Understanding Pan-Mesoamerican Religious Beliefs and Practices
Because the cultures of Mesoamerica are historically related and so intertwined, anthropologists and other researchers are wise to compare religious beliefs and practices among contemporary people with those recorded among the Mexica in the sixteenth century. The ancient religion has been well documented by the chroniclers, and their writings are sources of insight that aid in interpreting modern ethnographic data. Study of indigenous peoples today can likewise be an invaluable resource for ethnohistorians working to better understand these ancient cultures. Of course, such comparisons must be undertaken with great care. Furthermore, if there is historical evidence that people of the Triple Alliance occupied a given region, it appears legitimate to call their Nahua descendants living in the same region by the equivocal term Aztec. This practice is commonly used by researchers (e.g., Madsen 1969; Sandstrom 1991) and should not be a source of confusion for readers.
Aztec Historiography and Ethnography
Many Mexicans today identify very strongly with the Aztecs regardless of the ambiguous nature of that designation. They consider themselves descendants of the Aztec Empire, an identity that separates them from Spain and the rest of Europe and gives their nation a unique character. The federal government spends large sums in excavating Aztec archaeological sites almost as a sacred mission, the entire country is saturated with Aztec symbols, and children are taught to be proud of their Native American heritage. Aztec identity has spread beyond the border and has been taken up in the United States by Chicanos who proclaim that the American Southwest is the site of Aztlán, the mythic Aztec homeland (Fields and Zamudio-Taylor 2001). Half a millennium separates people today from the people of the Triple Alliance, who can be credited with founding the largest empire in the New World. But, as we have seen, history ultimately fails us when it comes to identifying their descendants in the contemporary world. The documentary record yields no clear answers. Ethnography—with its focus on culture—serves us better. While history records discontinuities, ethnography reveals continuities with the past. Ethnography may not connect the people of the sixteenth century with specific people living today through genealogical links, but it can show that Mexica of the Triple Alliance and contemporary Nahua (and other Native American groups as well) partake of a common prehispanic Mesoamerican cultural system tracing back thousands of years. It is testimony to the power of culture to survive and thrive under seemingly hopeless circumstances, given the devastating events that have befallen the people of this world region since the sixteenth (p. 716) century and that continue today in the struggle over indigenous people’s rights to define their own identity and intellectual property (e.g., see Lupo 1998).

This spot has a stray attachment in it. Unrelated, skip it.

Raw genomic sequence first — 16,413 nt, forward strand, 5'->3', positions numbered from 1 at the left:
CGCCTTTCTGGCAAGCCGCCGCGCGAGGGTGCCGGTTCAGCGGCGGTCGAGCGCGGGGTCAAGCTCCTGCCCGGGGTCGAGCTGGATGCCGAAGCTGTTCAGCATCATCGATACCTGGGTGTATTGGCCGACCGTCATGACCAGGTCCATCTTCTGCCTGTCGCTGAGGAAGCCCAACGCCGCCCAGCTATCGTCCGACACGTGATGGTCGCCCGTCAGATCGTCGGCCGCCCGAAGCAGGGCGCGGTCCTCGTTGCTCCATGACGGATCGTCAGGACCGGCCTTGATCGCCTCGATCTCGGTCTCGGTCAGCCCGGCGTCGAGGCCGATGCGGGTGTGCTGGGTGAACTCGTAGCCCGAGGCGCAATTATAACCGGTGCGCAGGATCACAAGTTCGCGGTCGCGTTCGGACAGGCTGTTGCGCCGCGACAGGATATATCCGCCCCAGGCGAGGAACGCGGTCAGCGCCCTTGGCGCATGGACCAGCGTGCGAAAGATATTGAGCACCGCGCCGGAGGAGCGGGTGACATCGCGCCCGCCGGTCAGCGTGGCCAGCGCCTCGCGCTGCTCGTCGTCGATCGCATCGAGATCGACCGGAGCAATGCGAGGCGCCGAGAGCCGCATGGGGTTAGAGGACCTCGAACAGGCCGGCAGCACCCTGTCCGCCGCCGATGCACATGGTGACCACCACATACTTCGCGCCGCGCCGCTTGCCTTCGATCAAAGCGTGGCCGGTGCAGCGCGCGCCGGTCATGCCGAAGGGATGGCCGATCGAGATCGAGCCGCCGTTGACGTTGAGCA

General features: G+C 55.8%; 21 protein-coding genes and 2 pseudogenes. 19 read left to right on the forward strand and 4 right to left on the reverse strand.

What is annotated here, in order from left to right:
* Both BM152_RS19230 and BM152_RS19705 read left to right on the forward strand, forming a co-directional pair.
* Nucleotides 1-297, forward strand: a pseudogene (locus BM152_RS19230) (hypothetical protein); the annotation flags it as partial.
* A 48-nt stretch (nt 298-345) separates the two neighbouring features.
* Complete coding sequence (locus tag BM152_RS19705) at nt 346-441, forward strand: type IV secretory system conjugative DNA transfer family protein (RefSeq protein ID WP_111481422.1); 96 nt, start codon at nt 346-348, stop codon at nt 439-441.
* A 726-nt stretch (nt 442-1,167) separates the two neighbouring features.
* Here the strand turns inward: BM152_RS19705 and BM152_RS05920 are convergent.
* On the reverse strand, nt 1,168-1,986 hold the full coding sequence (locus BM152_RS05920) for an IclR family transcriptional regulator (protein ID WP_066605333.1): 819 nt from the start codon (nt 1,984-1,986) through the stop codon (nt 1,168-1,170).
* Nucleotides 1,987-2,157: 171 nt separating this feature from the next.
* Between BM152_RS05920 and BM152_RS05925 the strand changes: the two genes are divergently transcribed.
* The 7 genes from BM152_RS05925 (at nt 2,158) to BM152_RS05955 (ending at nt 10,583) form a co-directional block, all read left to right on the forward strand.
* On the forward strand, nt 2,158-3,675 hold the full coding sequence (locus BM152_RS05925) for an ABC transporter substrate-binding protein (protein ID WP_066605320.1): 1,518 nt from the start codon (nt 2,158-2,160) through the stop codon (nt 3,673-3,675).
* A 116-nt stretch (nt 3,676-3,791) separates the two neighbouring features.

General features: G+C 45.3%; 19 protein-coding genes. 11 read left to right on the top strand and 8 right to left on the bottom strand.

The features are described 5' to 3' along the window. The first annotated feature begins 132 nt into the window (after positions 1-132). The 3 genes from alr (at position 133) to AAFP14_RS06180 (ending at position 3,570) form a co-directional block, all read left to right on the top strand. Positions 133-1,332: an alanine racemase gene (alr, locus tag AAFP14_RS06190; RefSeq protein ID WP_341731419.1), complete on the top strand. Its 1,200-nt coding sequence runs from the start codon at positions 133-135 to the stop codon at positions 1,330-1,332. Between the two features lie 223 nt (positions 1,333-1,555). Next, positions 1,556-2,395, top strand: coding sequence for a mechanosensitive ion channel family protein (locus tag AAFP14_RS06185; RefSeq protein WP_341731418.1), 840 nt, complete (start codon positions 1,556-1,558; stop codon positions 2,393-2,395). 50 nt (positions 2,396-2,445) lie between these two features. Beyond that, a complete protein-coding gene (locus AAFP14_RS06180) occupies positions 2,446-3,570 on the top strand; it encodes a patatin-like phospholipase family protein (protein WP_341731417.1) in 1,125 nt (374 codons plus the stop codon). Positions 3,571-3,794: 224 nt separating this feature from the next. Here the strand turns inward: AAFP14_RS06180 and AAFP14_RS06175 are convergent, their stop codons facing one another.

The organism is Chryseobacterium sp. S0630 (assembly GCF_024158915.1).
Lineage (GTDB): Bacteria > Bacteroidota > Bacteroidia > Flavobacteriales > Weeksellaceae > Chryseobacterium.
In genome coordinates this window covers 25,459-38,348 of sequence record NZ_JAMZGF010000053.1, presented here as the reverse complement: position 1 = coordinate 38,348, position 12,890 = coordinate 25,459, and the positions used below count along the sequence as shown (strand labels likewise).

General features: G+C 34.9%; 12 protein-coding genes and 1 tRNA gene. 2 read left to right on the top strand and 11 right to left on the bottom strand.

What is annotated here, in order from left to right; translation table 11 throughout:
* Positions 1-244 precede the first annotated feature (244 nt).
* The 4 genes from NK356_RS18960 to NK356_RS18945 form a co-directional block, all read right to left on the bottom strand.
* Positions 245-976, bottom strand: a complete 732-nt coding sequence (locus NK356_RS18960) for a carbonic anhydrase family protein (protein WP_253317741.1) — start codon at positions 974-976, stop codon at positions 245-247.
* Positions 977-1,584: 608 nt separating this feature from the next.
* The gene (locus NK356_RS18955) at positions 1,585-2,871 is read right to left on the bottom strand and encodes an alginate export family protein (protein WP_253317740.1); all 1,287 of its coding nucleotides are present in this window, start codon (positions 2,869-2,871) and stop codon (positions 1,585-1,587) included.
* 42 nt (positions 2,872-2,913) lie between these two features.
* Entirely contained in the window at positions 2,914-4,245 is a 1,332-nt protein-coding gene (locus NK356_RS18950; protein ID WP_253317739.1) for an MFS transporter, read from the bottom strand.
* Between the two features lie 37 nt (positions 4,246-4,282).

Ethnogenesis and the Creation of an Aztec Identity